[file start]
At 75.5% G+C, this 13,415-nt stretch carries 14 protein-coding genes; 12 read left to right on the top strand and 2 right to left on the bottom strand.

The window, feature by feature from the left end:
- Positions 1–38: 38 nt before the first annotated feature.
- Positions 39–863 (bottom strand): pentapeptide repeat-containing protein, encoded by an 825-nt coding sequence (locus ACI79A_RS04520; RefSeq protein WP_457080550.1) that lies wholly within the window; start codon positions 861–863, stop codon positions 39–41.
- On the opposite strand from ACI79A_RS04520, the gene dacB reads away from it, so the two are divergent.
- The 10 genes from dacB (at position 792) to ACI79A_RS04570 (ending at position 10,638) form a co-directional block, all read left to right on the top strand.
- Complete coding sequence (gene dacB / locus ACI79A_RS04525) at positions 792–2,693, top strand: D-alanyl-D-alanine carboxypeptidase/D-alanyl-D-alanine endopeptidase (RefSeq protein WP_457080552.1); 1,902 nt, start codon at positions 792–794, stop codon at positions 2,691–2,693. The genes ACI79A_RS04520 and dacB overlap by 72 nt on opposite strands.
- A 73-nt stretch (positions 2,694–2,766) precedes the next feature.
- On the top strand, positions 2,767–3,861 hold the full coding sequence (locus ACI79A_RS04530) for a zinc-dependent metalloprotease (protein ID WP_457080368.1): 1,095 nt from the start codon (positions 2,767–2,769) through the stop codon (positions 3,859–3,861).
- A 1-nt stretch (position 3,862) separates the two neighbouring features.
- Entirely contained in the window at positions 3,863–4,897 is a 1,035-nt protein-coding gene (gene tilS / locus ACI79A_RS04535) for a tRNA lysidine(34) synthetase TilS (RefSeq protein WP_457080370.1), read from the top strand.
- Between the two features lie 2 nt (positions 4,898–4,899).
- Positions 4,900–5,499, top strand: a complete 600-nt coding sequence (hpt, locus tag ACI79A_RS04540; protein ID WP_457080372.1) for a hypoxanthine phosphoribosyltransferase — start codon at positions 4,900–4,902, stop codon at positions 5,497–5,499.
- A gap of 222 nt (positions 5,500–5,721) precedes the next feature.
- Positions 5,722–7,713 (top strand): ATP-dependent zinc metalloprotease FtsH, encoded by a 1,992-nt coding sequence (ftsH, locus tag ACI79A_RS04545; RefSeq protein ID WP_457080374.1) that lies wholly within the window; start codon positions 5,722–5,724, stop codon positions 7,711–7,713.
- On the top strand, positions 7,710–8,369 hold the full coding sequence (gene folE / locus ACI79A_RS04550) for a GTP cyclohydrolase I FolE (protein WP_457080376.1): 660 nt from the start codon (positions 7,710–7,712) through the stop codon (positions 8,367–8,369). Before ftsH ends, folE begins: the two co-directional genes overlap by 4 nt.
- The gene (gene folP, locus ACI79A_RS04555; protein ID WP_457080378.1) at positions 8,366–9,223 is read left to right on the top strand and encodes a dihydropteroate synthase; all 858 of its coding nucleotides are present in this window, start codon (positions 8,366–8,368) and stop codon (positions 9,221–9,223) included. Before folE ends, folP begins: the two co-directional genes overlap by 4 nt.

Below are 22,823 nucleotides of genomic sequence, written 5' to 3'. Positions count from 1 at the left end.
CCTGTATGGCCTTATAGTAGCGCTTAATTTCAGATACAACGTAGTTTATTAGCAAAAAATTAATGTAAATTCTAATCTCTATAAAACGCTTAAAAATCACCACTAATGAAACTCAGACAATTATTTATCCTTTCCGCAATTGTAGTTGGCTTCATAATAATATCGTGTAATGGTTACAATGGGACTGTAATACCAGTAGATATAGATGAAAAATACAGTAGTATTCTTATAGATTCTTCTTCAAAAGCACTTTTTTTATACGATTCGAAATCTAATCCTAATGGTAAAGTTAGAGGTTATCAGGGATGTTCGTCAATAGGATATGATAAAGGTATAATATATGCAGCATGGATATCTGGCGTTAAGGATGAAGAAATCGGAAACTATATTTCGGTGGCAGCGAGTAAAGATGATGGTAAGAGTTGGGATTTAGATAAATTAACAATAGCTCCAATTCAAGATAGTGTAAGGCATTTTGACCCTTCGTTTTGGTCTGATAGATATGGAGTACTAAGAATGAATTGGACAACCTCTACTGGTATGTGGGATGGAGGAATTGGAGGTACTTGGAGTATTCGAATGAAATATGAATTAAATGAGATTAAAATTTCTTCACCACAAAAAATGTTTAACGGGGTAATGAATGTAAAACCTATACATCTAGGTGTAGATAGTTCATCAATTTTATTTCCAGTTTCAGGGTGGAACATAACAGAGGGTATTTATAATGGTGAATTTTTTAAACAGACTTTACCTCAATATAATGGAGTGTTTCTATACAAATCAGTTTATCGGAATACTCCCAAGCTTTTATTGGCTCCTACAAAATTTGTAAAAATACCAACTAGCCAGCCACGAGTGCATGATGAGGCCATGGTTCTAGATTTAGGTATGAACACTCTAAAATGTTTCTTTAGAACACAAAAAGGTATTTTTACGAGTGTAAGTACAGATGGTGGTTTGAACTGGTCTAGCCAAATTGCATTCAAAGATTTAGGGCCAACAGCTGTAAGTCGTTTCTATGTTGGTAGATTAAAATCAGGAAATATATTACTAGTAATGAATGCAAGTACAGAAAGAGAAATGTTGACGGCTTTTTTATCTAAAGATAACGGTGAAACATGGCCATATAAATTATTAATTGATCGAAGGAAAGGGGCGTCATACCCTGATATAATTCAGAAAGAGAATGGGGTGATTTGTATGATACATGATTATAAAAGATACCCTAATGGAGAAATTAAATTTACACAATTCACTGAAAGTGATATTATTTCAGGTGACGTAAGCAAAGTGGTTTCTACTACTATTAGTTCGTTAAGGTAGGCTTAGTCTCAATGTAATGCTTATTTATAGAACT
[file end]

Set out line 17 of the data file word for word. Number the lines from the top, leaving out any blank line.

- The gene (gene folP, locus ACI79A_RS04555; protein ID WP_457080378.1) at positions 8,366–9,223 is read left to right on the top strand and encodes a dihydropteroate synthase; all 858 of its coding nucleotides are present in this window, start codon (positions 8,366–8,368) and stop codon (positions 9,221–9,223) included. Before folE ends, folP begins: the two co-directional genes overlap by 4 nt.